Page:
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2008-02-08 21:17
by Bob Timmermann

Karl Ehrhardt, who from 1964 through 1981, was a fixture at Shea Stadium with a seemingly unending supply of signs to describe plays during Mets games passed away at his home in Glen Oaks, New York at age 83.

From the New York Times obituary:

Known as the Sign Man of Shea, Mr. Ehrhardt brought his big bag of 20-by-26-inch placards to dozens of games each year, from 1964 through 1981. Like Hilda Chester, the cowbell clanger who roamed the aisles of Ebbets Field in the heyday of the Brooklyn Dodgers in the 1950s, Mr. Ehrhardt became a stadium fixture. Cameras zeroed in and fans hooted when he unfolded his signs.

On a summer day in 1979, when a slow grounder defied the grip of shortstop Frank Taveras, Mr. Ehrhardt quickly checked the color-coded tabs in his portfolio and unfurled, “Look Ma, No Hands.” Whenever outfielder José Cardenal struck out, the sign said, “Jose, Can You See?”

Finer moments were greeted with “Just Great!” or “Can You Believe It?”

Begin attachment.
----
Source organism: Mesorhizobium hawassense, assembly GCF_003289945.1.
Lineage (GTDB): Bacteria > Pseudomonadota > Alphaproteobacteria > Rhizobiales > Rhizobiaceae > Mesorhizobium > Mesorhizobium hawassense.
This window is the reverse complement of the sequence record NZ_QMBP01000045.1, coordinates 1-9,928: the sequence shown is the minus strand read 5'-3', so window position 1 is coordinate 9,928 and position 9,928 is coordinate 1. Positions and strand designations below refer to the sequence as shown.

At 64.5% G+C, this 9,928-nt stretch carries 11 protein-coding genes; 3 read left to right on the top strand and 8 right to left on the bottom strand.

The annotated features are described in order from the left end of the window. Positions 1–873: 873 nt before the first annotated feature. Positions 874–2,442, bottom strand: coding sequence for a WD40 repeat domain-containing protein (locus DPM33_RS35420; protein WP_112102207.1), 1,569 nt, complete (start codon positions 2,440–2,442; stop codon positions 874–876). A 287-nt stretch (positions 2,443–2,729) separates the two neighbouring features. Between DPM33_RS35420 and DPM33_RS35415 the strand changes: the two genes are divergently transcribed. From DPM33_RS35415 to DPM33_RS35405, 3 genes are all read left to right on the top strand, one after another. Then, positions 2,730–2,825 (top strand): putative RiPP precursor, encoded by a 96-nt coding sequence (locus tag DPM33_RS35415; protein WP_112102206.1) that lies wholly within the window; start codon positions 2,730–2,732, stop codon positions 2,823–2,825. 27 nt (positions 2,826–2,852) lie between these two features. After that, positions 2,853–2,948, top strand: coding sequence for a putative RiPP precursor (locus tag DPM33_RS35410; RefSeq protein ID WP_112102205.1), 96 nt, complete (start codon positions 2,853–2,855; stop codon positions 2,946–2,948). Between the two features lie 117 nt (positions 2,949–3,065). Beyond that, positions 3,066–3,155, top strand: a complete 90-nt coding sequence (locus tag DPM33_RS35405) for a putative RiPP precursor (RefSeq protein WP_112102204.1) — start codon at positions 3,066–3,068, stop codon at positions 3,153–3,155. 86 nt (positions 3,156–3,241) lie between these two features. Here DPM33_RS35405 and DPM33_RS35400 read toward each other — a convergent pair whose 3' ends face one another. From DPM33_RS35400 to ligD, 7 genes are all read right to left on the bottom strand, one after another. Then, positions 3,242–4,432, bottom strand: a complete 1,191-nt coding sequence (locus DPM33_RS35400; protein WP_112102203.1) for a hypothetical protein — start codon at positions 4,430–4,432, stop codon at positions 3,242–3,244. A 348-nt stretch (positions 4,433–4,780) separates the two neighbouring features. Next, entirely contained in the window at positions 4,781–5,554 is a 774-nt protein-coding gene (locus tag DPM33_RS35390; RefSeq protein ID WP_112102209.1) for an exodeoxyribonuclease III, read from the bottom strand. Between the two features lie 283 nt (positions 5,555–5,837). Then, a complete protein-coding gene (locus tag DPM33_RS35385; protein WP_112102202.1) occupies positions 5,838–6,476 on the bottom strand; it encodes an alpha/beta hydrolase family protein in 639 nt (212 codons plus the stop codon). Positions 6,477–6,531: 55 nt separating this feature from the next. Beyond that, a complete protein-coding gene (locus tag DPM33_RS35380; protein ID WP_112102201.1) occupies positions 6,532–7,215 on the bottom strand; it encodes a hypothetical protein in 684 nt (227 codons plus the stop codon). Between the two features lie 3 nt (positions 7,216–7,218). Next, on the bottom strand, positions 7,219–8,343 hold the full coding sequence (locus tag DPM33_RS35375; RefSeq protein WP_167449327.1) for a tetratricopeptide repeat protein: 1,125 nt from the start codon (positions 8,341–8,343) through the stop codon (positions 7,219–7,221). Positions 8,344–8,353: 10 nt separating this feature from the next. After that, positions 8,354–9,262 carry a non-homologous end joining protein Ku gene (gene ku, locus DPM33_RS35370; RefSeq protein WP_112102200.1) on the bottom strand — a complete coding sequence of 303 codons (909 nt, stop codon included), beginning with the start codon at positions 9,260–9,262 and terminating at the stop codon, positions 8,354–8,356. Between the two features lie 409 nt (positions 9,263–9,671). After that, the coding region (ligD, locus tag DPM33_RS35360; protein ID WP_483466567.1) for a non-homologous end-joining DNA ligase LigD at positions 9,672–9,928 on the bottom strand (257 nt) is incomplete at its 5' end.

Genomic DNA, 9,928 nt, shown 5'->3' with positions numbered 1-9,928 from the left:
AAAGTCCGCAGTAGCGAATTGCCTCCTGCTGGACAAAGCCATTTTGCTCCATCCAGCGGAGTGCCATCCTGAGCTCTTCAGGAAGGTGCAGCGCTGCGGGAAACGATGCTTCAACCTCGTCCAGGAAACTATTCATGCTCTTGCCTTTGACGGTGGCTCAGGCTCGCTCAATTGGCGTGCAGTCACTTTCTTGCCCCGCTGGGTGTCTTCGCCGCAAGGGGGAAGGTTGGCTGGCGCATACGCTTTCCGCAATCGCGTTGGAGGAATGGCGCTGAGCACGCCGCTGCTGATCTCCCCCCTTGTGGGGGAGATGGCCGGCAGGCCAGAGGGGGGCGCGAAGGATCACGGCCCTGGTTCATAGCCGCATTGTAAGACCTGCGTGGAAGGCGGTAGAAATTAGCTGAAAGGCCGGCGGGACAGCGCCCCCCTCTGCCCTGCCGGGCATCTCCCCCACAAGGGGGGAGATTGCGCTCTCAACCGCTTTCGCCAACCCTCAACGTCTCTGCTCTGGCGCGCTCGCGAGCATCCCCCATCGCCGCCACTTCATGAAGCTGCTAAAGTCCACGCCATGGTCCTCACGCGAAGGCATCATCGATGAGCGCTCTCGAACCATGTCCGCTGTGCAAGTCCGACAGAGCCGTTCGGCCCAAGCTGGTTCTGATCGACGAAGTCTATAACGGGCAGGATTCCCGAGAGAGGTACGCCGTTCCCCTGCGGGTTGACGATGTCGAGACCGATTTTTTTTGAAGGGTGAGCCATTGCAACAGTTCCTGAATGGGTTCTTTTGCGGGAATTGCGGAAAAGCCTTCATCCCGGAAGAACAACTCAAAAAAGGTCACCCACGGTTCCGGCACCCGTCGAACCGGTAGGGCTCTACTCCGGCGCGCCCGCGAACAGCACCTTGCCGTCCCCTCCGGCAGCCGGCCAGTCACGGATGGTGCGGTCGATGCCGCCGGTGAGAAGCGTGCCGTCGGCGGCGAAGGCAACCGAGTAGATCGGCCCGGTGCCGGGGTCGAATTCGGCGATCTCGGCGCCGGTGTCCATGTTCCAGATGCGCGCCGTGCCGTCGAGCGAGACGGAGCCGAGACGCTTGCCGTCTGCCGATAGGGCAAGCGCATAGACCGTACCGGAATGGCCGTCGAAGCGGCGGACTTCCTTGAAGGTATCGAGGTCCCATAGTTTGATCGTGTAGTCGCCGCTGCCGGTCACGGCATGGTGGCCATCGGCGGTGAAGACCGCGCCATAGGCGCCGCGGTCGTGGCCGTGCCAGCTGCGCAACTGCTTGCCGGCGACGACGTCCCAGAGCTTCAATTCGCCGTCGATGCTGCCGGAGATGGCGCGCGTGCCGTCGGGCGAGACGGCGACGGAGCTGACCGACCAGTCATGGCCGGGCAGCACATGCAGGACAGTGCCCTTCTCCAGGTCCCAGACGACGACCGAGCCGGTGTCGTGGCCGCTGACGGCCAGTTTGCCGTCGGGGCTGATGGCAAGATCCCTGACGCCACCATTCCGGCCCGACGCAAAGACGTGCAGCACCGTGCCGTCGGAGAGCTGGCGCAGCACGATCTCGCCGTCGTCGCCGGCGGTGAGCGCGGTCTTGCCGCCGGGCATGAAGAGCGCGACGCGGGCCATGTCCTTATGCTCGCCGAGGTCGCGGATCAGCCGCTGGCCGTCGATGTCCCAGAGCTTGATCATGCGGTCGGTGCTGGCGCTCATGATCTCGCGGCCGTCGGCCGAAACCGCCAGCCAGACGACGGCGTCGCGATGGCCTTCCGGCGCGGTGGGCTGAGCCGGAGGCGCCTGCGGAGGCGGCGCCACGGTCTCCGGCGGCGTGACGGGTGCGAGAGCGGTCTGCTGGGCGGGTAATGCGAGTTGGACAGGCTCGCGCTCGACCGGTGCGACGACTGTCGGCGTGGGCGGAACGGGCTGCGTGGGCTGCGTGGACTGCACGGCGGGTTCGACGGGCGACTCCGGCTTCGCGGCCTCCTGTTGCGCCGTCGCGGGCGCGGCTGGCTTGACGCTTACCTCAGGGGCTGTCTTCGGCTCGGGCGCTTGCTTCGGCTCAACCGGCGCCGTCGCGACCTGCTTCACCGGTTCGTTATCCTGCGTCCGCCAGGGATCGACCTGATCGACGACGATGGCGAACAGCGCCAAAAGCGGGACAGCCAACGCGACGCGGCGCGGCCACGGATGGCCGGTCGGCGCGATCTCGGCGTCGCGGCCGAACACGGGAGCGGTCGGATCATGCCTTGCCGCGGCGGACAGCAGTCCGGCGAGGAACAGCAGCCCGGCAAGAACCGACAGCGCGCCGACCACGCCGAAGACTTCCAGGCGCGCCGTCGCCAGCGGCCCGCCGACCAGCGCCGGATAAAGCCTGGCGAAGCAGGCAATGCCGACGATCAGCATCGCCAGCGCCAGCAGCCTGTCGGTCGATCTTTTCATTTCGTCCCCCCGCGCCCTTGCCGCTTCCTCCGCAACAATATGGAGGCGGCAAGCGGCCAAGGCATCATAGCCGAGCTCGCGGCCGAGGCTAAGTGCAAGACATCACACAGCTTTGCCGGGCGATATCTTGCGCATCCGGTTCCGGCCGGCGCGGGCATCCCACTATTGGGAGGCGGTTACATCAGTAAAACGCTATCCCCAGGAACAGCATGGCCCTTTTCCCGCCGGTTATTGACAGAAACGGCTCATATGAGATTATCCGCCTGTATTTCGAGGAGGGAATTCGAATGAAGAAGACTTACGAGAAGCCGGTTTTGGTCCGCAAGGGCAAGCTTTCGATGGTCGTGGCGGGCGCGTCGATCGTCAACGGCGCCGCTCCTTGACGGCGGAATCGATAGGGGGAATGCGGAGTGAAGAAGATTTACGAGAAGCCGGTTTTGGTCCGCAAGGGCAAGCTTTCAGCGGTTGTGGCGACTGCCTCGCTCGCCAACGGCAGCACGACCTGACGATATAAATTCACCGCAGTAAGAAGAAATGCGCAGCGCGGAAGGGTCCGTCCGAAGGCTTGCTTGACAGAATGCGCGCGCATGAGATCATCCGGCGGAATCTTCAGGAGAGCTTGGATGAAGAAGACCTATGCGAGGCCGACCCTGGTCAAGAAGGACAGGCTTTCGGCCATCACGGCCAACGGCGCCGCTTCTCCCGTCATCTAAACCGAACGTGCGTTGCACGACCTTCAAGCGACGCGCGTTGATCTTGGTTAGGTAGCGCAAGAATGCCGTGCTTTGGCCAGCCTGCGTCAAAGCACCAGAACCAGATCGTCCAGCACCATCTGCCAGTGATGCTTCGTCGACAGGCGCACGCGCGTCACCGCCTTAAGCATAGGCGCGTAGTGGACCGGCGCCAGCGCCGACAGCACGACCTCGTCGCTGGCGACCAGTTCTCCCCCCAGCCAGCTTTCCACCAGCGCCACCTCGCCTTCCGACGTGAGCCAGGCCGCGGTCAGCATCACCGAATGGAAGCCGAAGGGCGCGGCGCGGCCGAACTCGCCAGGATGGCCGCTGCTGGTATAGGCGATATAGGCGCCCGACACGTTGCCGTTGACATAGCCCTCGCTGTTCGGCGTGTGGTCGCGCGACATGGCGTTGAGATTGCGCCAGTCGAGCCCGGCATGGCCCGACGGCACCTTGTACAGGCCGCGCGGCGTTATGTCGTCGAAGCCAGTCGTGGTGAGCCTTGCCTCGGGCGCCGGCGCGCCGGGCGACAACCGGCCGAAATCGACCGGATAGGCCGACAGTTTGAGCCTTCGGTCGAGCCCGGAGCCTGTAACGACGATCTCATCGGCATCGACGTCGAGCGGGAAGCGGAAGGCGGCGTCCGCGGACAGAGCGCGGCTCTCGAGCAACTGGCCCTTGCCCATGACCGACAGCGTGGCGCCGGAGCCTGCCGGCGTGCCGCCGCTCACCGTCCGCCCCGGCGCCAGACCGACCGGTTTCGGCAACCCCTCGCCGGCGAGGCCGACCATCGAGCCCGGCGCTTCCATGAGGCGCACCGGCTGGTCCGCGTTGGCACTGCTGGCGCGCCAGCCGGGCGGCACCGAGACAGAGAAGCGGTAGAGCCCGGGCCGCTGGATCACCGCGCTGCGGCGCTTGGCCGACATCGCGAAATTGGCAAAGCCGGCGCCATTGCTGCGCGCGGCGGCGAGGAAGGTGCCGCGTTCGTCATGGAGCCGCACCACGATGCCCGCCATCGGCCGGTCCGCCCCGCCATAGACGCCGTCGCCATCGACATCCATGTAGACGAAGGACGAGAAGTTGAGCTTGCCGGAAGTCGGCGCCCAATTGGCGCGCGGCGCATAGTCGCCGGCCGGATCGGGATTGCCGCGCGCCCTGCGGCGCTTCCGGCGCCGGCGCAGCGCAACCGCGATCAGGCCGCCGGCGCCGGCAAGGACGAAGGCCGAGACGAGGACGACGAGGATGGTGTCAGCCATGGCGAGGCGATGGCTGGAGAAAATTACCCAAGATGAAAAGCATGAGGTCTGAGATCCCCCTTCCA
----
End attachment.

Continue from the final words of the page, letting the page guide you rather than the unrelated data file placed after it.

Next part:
On Oct. 16, 1969, when left fielder Cleon Jones caught the final out of the World Series, a choked-up Sign Man held up, “There Are No Words.”

2008-02-09 04:05:58
1.   dodgerstang
I just saw my first game in Shea last summer, so I'm not a big Mets fan or anything. Just stumbled upon this and started to tear up. I wish I remembered this guy. Seems like one of the "great things" in baseball that make it the sport that grabs us like no other with stories.

Also, anyone know the most amount of errors in an inning?

2008-02-09 04:34:18
2.   DXMachina
My favorite Sign Man moment was in the '73 World Series. It followed Charlie Finley's failed attempt to drop Mike Andrews from the A's roster after Andrews had made two errors in game 2. The next game was at Shea, and the first time one of the A's booted one he held up a sign saying "YOU'RE FIRED."
2008-02-09 07:48:53
3.   Bob Timmermann
Since 1900, the most errors committed by one team in an inning is 7. That was by Cleveland back on September 20, 1905.
2008-02-09 09:15:25
4.   dzzrtRatt
Shows what I know. I never knew there was just one guy with the signs. I was under the impression that this was a Mets' fan tradition that many participated in.

It should have occurred to me how brilliantly appropriate some of the signs were.

2008-02-09 09:47:20
5.   DXMachina
4 You're not wrong. The Mets had a long tradition of fans bringing banners, starting at the Polo Grounds, and encouraged it even to the point of having an annual Banner Day with prizes and such.
2008-02-09 13:47:48
6.   yankee23
Here's a good article about Freddy Sez, another sign-wielding patron of the game:

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